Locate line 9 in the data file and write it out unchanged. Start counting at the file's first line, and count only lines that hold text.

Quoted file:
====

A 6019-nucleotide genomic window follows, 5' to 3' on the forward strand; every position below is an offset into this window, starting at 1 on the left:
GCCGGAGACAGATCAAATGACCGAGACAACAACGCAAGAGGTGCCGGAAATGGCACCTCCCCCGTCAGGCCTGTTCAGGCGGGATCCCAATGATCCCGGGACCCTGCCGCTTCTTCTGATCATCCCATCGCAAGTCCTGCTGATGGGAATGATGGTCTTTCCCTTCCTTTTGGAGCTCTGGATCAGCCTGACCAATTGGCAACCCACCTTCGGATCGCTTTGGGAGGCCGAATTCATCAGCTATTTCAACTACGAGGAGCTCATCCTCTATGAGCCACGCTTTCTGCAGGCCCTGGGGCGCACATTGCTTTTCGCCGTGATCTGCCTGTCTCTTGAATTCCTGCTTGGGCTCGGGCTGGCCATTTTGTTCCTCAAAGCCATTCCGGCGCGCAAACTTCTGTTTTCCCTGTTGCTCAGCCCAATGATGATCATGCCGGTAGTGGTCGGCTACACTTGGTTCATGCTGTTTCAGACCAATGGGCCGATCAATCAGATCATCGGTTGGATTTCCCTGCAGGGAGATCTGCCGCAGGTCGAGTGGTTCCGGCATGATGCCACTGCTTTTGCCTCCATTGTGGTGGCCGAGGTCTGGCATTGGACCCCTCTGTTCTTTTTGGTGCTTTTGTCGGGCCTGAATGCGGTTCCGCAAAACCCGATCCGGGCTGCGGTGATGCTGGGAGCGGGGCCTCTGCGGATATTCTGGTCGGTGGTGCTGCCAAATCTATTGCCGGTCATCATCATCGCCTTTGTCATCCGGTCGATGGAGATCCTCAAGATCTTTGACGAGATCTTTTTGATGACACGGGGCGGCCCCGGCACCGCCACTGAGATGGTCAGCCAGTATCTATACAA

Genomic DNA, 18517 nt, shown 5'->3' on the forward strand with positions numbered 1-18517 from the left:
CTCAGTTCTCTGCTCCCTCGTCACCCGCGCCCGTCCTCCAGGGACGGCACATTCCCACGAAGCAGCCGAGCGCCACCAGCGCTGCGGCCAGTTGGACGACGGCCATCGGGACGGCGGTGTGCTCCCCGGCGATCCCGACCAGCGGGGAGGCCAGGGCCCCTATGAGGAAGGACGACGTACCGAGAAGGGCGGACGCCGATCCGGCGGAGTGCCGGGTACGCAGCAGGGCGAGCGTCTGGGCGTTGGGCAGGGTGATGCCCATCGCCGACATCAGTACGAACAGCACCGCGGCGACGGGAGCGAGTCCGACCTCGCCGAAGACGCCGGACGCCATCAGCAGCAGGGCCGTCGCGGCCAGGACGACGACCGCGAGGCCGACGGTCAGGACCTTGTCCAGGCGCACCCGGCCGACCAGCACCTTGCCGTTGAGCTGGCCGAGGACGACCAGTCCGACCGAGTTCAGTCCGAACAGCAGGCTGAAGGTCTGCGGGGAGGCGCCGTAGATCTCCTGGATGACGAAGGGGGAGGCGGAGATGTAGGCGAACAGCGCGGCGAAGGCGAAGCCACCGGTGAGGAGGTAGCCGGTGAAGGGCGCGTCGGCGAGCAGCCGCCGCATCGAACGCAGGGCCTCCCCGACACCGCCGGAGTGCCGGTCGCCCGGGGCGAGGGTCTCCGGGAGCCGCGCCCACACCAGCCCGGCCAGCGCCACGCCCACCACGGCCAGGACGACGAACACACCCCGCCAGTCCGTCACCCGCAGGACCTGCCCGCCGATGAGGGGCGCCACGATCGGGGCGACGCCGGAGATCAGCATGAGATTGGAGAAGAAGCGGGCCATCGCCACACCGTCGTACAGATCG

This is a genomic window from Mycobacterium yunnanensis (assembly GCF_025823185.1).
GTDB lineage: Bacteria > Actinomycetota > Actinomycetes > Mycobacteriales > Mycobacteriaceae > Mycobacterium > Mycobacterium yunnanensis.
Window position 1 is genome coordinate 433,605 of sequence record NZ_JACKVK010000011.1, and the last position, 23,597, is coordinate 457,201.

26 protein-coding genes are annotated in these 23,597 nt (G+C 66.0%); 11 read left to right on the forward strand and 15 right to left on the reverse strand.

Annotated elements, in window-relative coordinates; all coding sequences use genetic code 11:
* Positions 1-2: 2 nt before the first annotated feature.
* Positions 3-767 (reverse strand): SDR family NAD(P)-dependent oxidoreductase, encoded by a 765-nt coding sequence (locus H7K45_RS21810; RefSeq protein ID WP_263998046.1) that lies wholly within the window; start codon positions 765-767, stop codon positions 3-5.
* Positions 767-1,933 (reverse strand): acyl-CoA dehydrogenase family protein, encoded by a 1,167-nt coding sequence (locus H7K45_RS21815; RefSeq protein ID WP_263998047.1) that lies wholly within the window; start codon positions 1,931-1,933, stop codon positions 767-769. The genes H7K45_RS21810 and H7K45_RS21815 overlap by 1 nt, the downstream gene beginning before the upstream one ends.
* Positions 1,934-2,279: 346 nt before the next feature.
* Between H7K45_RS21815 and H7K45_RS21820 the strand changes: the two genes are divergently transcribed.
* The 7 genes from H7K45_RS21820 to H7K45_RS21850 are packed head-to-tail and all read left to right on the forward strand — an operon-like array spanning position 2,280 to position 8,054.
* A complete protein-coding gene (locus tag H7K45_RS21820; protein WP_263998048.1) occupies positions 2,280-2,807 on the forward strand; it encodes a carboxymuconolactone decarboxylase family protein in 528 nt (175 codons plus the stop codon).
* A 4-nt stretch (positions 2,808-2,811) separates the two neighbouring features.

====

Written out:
Annotated elements, in window-relative coordinates; all coding sequences use genetic code 11: